September 15, 2003
A Unique Lesson in Multiplication:
What started out as a 4-H project has turned into one of the nation?s largest cottage industries for this Michigan family
By Tharran E. Gaines
Have you ever heard the story about the homeowner who bought a wood stove to more economically heat his house, only to 'need' a chain saw, wood splitter and 4-wheel drive pickup in the months that followed? Well, the development of Stonehedge Farm and Fiber Mill near East Jordan, Mich., followed a surprisingly similar progression, but with more positive financial results.
What began as a retirement farm with two sheep, purchased for a 4-H project, has today become an enterprise that employs a half dozen family members, sells wool products and textile machines throughout North America and offers a variety of custom spinning services to a loyal group of clients.
Equally important, the business has generated millions of dollars for other wool producers and spinners through its multiplying effects.
"It all started when I retired from General Motors 15 years ago and we bought an 80-acre farm to keep a few horses," explains Chuck McDermott, who claims he?s an "assistant" to his wife, Debbie, who owns and operates the business. "However, about a year later, we also bought two Suffolk sheep for our daughter, Jamie, who was nine years old at the time, as a 4-H project."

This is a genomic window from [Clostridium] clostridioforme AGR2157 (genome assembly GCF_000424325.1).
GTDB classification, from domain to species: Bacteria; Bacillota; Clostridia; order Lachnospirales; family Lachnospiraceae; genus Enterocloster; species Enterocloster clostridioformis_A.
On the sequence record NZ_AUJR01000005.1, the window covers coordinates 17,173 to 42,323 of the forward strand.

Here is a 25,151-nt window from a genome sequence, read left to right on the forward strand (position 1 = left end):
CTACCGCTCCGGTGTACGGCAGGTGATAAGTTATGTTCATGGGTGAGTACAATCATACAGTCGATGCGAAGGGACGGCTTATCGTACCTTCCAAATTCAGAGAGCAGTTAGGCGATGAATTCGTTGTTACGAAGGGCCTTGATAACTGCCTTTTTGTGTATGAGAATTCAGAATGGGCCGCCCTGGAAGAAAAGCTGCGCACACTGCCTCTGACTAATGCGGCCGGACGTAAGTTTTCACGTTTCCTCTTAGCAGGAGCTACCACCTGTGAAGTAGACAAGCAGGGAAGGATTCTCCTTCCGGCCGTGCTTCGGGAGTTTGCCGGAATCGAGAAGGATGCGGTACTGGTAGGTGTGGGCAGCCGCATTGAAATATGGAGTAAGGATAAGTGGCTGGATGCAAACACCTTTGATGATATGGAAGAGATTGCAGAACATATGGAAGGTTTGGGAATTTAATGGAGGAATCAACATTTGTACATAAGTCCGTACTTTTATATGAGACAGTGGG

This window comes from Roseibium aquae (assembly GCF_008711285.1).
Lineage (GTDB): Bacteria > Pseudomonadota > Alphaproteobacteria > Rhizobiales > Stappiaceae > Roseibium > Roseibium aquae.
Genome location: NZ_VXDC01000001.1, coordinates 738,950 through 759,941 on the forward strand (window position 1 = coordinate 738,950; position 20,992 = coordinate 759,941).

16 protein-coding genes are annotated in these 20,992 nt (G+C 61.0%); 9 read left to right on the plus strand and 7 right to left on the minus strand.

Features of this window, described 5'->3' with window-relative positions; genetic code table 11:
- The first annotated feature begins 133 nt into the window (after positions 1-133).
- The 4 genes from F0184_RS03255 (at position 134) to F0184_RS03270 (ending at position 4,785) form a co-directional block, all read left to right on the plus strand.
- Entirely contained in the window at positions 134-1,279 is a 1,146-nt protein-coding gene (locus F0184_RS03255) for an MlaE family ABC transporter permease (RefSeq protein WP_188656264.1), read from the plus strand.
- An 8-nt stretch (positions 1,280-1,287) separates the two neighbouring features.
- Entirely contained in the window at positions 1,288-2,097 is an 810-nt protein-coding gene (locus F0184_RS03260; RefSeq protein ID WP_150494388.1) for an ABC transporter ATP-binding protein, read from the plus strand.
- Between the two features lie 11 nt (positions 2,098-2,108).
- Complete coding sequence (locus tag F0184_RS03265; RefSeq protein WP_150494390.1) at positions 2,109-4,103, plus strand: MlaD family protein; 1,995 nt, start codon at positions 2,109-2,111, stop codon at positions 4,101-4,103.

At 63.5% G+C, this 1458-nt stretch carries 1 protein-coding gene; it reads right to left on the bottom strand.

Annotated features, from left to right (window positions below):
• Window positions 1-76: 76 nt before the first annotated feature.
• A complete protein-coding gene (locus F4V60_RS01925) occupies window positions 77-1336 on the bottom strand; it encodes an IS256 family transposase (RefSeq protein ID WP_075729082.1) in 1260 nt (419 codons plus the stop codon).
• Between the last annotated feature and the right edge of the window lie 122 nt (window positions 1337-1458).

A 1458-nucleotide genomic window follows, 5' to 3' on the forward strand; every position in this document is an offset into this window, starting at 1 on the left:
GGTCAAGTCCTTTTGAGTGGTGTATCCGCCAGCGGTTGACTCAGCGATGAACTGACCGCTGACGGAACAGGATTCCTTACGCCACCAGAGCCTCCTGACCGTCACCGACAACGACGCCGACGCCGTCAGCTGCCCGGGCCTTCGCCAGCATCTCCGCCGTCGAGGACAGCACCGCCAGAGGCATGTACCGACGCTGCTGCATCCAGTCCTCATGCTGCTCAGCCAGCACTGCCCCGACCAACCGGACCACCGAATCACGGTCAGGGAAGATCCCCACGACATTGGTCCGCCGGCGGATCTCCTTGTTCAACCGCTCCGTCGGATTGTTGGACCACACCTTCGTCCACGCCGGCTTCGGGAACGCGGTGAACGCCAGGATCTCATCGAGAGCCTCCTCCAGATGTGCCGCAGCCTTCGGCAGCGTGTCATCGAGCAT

As McDermott explains, the next step in the unexpected progression was to buy a good ram, since they decided to keep the ewe after the fair. At the same time, they also bought a few more ewes.
"Before we knew it, we had 100 Suffolk sheep on the place, including the first crop of lambs," adds Debbie. "In the meantime, we had started a petting zoo and were offering hay rides. That?s when we decided we needed to do something to generate an income from what had become a large hobby."